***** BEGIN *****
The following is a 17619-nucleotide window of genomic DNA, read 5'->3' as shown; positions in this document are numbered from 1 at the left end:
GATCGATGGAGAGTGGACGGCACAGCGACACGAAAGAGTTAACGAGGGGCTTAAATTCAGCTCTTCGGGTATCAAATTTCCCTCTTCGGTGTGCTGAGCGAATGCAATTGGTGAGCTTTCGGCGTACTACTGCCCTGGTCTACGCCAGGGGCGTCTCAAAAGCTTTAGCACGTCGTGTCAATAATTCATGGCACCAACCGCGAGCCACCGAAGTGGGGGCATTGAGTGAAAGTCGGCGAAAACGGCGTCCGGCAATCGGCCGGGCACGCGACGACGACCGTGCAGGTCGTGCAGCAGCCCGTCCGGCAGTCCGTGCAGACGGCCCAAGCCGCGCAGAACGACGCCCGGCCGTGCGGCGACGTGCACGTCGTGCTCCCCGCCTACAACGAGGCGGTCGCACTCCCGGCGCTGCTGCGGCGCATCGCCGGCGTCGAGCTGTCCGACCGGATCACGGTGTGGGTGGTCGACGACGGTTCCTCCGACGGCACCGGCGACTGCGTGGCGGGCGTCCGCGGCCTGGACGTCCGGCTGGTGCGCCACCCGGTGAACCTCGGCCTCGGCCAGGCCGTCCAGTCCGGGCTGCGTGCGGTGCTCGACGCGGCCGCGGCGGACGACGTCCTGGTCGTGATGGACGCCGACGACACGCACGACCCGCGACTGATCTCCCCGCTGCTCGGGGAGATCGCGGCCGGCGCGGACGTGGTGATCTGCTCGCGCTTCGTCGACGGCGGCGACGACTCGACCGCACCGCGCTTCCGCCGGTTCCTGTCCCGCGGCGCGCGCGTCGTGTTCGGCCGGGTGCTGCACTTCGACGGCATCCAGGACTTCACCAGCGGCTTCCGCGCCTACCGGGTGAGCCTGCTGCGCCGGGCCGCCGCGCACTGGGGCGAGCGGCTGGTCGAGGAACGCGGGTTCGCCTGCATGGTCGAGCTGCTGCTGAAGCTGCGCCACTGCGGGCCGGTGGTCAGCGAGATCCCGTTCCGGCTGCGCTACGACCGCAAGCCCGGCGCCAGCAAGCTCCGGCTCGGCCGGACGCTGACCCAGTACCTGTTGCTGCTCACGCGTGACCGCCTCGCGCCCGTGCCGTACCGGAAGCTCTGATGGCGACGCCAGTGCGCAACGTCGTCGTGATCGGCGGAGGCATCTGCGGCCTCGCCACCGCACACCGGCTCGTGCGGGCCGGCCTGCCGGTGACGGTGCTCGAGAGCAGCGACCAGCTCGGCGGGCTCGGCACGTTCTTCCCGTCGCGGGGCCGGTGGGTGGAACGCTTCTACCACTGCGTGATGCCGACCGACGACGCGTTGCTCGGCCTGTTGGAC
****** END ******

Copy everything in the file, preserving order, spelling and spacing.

The following is a 17619-nucleotide window of genomic DNA, read 5'->3' as shown; positions in this document are numbered from 1 at the left end:
GATCGATGGAGAGTGGACGGCACAGCGACACGAAAGAGTTAACGAGGGGCTTAAATTCAGCTCTTCGGGTATCAAATTTCCCTCTTCGGTGTGCTGAGCGAATGCAATTGGTGAGCTTTCGGCGTACTACTGCCCTGGTCTACGCCAGGGGCGTCTCAAAAGCTTTAGCACGTCGTGTCAATAATTCATGGCACCAACCGCGAGCCACCGAAGTGGGGGCATTGAGTGAAAGTCGGCGAAAACGGCGTCCGGCAATCGGCCGGGCACGCGACGACGACCGTGCAGGTCGTGCAGCAGCCCGTCCGGCAGTCCGTGCAGACGGCCCAAGCCGCGCAGAACGACGCCCGGCCGTGCGGCGACGTGCACGTCGTGCTCCCCGCCTACAACGAGGCGGTCGCACTCCCGGCGCTGCTGCGGCGCATCGCCGGCGTCGAGCTGTCCGACCGGATCACGGTGTGGGTGGTCGACGACGGTTCCTCCGACGGCACCGGCGACTGCGTGGCGGGCGTCCGCGGCCTGGACGTCCGGCTGGTGCGCCACCCGGTGAACCTCGGCCTCGGCCAGGCCGTCCAGTCCGGGCTGCGTGCGGTGCTCGACGCGGCCGCGGCGGACGACGTCCTGGTCGTGATGGACGCCGACGACACGCACGACCCGCGACTGATCTCCCCGCTGCTCGGGGAGATCGCGGCCGGCGCGGACGTGGTGATCTGCTCGCGCTTCGTCGACGGCGGCGACGACTCGACCGCACCGCGCTTCCGCCGGTTCCTGTCCCGCGGCGCGCGCGTCGTGTTCGGCCGGGTGCTGCACTTCGACGGCATCCAGGACTTCACCAGCGGCTTCCGCGCCTACCGGGTGAGCCTGCTGCGCCGGGCCGCCGCGCACTGGGGCGAGCGGCTGGTCGAGGAACGCGGGTTCGCCTGCATGGTCGAGCTGCTGCTGAAGCTGCGCCACTGCGGGCCGGTGGTCAGCGAGATCCCGTTCCGGCTGCGCTACGACCGCAAGCCCGGCGCCAGCAAGCTCCGGCTCGGCCGGACGCTGACCCAGTACCTGTTGCTGCTCACGCGTGACCGCCTCGCGCCCGTGCCGTACCGGAAGCTCTGATGGCGACGCCAGTGCGCAACGTCGTCGTGATCGGCGGAGGCATCTGCGGCCTCGCCACCGCACACCGGCTCGTGCGGGCCGGCCTGCCGGTGACGGTGCTCGAGAGCAGCGACCAGCTCGGCGGGCTCGGCACGTTCTTCCCGTCGCGGGGCCGGTGGGTGGAACGCTTCTACCACTGCGTGATGCCGACCGACGACGCGTTGCTCGGCCTGTTGGAC